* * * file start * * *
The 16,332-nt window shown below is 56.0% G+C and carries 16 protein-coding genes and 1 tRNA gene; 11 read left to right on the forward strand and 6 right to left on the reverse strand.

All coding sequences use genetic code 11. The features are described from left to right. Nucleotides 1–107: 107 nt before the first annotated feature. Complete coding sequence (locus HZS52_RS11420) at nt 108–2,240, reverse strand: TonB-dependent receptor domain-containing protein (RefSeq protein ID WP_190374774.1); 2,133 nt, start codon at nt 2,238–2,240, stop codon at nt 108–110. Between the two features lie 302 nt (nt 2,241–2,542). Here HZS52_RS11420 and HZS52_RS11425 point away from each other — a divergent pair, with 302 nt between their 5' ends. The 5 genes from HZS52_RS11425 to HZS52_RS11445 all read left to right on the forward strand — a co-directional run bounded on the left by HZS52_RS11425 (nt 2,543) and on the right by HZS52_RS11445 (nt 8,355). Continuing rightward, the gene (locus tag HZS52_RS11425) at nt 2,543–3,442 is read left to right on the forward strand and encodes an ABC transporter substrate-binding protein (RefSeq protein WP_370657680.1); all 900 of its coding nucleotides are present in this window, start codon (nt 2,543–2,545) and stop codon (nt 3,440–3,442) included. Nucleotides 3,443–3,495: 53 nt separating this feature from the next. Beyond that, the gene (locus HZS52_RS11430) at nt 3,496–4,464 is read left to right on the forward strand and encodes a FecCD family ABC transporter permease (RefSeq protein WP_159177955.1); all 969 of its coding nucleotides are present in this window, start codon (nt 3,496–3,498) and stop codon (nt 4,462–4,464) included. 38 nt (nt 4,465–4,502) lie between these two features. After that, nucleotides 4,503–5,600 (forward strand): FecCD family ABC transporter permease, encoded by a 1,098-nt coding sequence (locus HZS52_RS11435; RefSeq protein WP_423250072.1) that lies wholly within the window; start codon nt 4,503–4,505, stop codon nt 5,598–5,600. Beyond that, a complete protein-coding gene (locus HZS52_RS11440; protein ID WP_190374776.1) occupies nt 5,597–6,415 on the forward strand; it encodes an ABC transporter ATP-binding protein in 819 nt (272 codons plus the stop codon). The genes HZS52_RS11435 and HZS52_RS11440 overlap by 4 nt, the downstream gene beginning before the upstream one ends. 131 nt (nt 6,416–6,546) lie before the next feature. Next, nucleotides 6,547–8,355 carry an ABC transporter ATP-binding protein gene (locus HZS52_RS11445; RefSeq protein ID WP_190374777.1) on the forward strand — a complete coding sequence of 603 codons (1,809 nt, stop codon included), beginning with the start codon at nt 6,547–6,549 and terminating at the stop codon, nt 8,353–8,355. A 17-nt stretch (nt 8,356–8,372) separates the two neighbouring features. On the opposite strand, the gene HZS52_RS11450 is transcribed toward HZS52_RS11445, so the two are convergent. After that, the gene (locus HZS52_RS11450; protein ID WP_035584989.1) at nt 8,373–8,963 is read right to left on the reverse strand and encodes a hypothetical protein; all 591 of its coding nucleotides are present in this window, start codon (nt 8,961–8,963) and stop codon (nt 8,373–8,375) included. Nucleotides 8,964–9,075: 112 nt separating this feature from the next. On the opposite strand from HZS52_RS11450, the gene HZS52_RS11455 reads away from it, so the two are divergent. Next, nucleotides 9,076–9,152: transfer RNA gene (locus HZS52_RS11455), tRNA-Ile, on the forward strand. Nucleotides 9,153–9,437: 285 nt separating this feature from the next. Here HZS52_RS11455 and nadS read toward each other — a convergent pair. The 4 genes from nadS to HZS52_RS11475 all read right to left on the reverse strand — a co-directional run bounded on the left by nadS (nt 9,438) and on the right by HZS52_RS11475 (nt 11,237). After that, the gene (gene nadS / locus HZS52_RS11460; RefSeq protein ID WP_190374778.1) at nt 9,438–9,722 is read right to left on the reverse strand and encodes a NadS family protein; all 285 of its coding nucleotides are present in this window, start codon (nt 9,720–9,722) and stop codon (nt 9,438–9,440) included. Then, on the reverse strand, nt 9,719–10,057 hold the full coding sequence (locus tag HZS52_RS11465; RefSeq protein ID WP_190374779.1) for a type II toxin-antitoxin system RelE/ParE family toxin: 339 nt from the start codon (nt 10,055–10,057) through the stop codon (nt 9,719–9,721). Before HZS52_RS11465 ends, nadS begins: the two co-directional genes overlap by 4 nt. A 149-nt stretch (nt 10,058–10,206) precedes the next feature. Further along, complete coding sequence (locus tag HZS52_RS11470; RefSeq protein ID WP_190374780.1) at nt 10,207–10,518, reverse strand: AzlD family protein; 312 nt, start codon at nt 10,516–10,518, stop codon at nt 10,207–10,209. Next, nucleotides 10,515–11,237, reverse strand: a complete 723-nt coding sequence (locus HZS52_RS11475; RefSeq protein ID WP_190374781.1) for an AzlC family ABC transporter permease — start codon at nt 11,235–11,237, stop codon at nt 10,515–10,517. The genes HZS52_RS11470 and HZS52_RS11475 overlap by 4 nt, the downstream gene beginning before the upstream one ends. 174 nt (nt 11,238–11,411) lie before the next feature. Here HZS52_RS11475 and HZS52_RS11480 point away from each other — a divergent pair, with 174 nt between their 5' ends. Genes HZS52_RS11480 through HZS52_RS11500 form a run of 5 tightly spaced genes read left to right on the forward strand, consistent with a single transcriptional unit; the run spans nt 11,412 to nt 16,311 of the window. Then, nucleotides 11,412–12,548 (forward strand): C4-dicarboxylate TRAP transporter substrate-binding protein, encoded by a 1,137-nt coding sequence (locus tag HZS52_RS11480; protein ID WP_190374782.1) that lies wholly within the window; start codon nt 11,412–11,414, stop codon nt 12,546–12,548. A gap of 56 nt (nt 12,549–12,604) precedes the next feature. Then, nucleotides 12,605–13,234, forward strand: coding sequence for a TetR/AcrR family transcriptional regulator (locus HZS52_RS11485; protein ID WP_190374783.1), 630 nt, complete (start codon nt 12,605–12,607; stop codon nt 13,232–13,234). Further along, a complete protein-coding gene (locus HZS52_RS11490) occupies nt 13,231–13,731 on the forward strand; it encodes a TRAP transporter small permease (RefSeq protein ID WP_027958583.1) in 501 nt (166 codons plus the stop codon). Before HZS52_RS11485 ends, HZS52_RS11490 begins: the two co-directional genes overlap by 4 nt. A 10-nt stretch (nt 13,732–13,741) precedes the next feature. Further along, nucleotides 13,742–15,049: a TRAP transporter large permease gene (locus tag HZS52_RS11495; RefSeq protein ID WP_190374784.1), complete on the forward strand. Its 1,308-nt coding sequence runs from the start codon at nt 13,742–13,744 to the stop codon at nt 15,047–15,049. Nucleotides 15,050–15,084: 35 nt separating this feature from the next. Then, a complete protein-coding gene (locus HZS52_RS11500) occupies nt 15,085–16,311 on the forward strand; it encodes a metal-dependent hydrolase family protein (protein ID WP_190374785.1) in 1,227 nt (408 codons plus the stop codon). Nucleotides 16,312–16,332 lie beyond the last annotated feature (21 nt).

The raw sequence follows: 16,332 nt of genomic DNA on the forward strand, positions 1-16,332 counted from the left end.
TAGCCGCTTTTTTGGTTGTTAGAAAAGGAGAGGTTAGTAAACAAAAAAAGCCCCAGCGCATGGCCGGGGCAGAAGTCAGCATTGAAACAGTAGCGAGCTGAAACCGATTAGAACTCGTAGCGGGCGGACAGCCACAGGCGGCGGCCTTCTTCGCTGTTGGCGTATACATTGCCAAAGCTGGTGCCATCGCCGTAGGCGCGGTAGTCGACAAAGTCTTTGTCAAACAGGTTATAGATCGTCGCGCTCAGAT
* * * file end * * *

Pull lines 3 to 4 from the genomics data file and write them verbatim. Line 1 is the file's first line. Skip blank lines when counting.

The raw sequence follows: 16,332 nt of genomic DNA on the forward strand, positions 1-16,332 counted from the left end.
TAGCCGCTTTTTTGGTTGTTAGAAAAGGAGAGGTTAGTAAACAAAAAAAGCCCCAGCGCATGGCCGGGGCAGAAGTCAGCATTGAAACAGTAGCGAGCTGAAACCGATTAGAACTCGTAGCGGGCGGACAGCCACAGGCGGCGGCCTTCTTCGCTGTTGGCGTATACATTGCCAAAGCTGGTGCCATCGCCGTAGGCGCGGTAGTCGACAAAGTCTTTGTCAAACAGGTTATAGATCGTCGCGCTCAGAT